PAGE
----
But somewhere at this whole time of the prequels and NJO, the slip into a franchise happened. Star Wars fell to the dark side for me. We got a 4 or 5ish season clone wars tv series. The clone wars movie is a chore to get thru, but the overall series is good, though I could do without the filler episodes. Sadly, the show didn't get a real resolution that I know of, because Disney bought star wars and wanted a rebels tv show. A show taking place in an era that really has been tapped and mined out to the point that the only open spot in the timeline that I can conceive of is Han Solo and Luke making an epic trip to take a dump. I call it "Star Wars: Refresher Battlefront: Episode I - Rebels Poop Too" Thankfully they at least came up with some new characters for Rebels.
The books hit me especially hard, even before Lucas sold star wars.
We went from the majority of the stories coming out in paperback, expensive enough at $8, or $4 used, to getting nearly every new book coming out in hard cover. Every month saw a new hard cover book. The Legacy of the Force series was bad enough with 3/9 in hard cover, but Fate of the Jedi was I believe all hard cover (and quite thin ones at that) with more than 6 books in the series. And many other stand alones hitting the shelves with hard covers. I rarely if ever saw anything making it to paperback, and when I did, they weren't cheap. Oh, and typos...
Star Wars had ceased to be the friendly grandpa Bip Palpatine and had reared its Darth Sidious head. I maybe had known for a while that they wanted to earn my money, but it had never been so blatant or unpleasant before. Even so, I do still grab a book I don't have if I find them used or if it's a storyline I am interested in. But I rarely find the new stuff used, either no one's buying them, or they are and aren't getting rid of them.
But this rant isn't over yet. There's more. Episode 7 was announced after star wars (now lowercase to mark the drop in quality) was sold to Disney, and I was skeptical, mainly because, as you can see, I have invested myself in the expanded universe, and that really fulfilled most of my desire for more star wars. It truly did. My skepticism stems from the fact that I suspected they would jettison the books I've enjoyed for decades. My skepticism was confirmed, and they are essentially rejecting the books and starting over.
It's kind of a reboot. And a kick to the gonads.
And that reeks of franchise. So does tapping JJ Abrams to direct. A director more hype than substance, a director who likes to put up a challenging looking puzzle, a satisfying enigma. He teases you maybe a Legend of Zelda, but ends up giving you a cheap, 3D magic eye picture instead. Nothing exemplifies this more than Cloverfield. Months before the movie hit, we were given a really good mystery and tease. I thought it was a cool idea. The companion websites and clues had me wracking my brain, but in the end all we got was a shaky cam with a doofus toothpick monster and Seth Rogen, which ruins any movie I've seen him in and ruined any chance of me watching Green Hornet which I would have seen otherwise.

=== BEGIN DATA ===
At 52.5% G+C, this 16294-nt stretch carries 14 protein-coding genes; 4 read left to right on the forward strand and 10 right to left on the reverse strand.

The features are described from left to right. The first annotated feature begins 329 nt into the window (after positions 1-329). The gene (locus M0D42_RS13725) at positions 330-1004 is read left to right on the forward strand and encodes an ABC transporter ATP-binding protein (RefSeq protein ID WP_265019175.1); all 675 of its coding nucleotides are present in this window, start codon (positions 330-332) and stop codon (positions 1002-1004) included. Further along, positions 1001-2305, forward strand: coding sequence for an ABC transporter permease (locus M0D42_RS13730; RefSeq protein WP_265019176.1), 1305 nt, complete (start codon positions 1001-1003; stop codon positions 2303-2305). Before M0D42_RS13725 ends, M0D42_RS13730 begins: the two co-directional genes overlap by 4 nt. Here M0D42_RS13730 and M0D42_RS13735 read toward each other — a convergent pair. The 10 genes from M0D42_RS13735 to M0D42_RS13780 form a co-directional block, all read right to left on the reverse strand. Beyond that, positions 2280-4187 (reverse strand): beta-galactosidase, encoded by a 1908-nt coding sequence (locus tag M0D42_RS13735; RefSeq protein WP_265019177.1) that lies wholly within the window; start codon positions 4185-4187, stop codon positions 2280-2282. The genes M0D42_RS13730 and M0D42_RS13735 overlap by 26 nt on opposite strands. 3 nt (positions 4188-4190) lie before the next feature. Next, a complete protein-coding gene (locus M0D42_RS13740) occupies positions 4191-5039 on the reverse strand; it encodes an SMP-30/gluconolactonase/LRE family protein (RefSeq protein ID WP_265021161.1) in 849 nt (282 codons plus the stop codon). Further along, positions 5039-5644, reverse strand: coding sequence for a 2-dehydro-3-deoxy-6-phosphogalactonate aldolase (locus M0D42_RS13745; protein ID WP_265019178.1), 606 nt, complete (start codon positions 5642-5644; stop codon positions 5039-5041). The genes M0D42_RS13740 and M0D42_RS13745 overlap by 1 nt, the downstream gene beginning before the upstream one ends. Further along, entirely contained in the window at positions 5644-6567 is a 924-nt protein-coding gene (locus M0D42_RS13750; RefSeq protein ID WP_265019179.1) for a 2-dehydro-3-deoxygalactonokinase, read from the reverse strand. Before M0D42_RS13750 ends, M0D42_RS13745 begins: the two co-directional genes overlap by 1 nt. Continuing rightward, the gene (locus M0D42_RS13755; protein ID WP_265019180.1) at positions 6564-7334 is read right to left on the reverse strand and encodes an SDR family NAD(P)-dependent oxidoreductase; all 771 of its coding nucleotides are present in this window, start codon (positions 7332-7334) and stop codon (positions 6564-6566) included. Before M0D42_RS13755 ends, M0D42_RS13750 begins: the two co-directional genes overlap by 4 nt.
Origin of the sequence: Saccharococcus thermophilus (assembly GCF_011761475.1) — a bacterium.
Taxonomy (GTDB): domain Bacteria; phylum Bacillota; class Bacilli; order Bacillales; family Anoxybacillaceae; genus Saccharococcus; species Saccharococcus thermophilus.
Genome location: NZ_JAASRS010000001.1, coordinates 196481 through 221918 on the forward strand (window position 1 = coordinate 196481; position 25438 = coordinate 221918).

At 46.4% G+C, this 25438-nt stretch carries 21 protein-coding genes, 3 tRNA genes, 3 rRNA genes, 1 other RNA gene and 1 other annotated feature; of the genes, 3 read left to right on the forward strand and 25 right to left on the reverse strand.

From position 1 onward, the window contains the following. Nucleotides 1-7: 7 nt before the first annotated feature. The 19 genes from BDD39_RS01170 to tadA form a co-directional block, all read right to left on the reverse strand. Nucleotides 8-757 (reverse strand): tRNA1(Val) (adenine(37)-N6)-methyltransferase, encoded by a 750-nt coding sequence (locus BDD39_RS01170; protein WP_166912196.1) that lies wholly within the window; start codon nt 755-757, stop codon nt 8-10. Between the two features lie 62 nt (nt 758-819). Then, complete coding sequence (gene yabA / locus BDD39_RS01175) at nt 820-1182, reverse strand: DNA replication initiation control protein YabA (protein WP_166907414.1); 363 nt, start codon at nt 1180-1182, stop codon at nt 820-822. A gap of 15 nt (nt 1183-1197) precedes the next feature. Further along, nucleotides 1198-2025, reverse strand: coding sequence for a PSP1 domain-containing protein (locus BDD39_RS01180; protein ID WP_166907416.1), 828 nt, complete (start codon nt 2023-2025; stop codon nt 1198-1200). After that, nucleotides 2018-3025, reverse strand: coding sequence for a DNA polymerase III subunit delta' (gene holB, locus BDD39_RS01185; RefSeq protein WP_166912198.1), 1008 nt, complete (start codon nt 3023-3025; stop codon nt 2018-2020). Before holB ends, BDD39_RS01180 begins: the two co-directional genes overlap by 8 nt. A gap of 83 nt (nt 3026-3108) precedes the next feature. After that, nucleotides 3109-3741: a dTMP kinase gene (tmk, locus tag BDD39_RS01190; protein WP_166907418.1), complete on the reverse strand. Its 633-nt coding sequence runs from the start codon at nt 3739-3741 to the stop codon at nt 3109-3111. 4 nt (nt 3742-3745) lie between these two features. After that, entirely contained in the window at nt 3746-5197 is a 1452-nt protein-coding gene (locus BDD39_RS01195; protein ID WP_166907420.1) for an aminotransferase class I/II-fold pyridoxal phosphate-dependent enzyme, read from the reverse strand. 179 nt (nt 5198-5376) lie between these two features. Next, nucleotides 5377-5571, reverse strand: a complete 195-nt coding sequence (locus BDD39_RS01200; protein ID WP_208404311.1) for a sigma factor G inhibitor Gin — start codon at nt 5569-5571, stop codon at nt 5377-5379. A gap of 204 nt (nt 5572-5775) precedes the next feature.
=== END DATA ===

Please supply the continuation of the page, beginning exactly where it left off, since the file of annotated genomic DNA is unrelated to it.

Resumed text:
Abrams' Star Trek wasn't any better, it was an absolute mess that was Trek in name only, but really Trek hasn't been good since DS9 when Jadzia got the axe anyways. But Abrams' Trek was absolutely an illogical mess. Shatner's Shatnerverse novels are far better and actually more fun to read than the Star Trek reboot being fun to watch
THAT is the director for the next star wars movie.
Star wars didn't stop there, no matter how much I wish it had. It came to light that Disney had rejected Lucas' ideas for the new trilogy. On one hand, that's a "...the hell?!" moment, though really given the reception of the prequels (despite my enjoyment of them) I don't know that I blame Disney for that decision, business-wise. (Again a sign they are only after dolla signs) Personally, I think I'd rather take my dozens of star wars books that were pretty much authorized by pre-episode I George Lucas, and even the ones post Ep I over the new continuity of Disney which has outright rejected any of his input.
And really, who can blame me?
Because as part of the new continuity, they are needlessly going back and rehashing ground that was already covered by the expanded universe novels! The next movie (one every year, remember?) after episode 7 isn't episode 8, it's some nonsense about finding the Death Star plans. Really? First, do we really need to see that? Ok, maybe there is a story there, but what are you going to cover that wasn't already covered in Dark Forces with Kyle Katarn or that Nintendo DS game "Lethal Alliance"? Or the few short stories and rpg sourcebooks that already touched on it? That's at least 4 different stories that have been done about getting the Death Star plans, and even when Lethal Alliance hit I thought it wasn't needed. Even throwing those away like yesterday's jam, what are you going to differently on the 5th-ish attempt? Do we really need to see it on a movie screen?
MovieFights recently asked who should play young Han Solo. My answer is, why does anyone need to? Do we need a movie(s) about young Solo? What would such a movie bring to the table that Brian Daley's Han trilogy or AC Crispin's excellent, second Han trilogy didn't already bring? I was already scratching my head at Timothy Zahn's "scoundrels" with Han in it because I'm really not sure it was needed, or that it would even fit into the timeline. Deathtroopers also, why is Han in it? And why are there zombies? Why do we need a young Han Solo movie again?